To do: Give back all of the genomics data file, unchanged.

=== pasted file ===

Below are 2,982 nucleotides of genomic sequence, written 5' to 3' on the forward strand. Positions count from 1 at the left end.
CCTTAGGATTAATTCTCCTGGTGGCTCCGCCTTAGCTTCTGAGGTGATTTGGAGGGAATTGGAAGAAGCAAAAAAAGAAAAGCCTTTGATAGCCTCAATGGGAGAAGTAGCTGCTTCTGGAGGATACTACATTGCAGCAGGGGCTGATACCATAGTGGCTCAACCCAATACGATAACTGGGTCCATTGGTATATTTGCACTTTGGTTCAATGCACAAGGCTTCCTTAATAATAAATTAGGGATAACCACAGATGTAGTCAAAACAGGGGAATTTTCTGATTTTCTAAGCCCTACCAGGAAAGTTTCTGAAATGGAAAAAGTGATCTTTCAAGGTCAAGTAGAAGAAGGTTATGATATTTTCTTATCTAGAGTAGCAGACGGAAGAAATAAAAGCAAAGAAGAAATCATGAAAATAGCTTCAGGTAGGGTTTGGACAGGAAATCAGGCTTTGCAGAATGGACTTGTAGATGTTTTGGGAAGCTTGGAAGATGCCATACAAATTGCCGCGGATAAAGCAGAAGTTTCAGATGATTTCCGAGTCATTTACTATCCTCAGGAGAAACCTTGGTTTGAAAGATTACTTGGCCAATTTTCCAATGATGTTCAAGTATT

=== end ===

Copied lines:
Below are 2,982 nucleotides of genomic sequence, written 5' to 3' on the forward strand. Positions count from 1 at the left end.
CCTTAGGATTAATTCTCCTGGTGGCTCCGCCTTAGCTTCTGAGGTGATTTGGAGGGAATTGGAAGAAGCAAAAAAAGAAAAGCCTTTGATAGCCTCAATGGGAGAAGTAGCTGCTTCTGGAGGATACTACATTGCAGCAGGGGCTGATACCATAGTGGCTCAACCCAATACGATAACTGGGTCCATTGGTATATTTGCACTTTGGTTCAATGCACAAGGCTTCCTTAATAATAAATTAGGGATAACCACAGATGTAGTCAAAACAGGGGAATTTTCTGATTTTCTAAGCCCTACCAGGAAAGTTTCTGAAATGGAAAAAGTGATCTTTCAAGGTCAAGTAGAAGAAGGTTATGATATTTTCTTATCTAGAGTAGCAGACGGAAGAAATAAAAGCAAAGAAGAAATCATGAAAATAGCTTCAGGTAGGGTTTGGACAGGAAATCAGGCTTTGCAGAATGGACTTGTAGATGTTTTGGGAAGCTTGGAAGATGCCATACAAATTGCCGCGGATAAAGCAGAAGTTTCAGATGATTTCCGAGTCATTTACTATCCTCAGGAGAAACCTTGGTTTGAAAGATTACTTGGCCAATTTTCCAATGATGTTCAAGTATT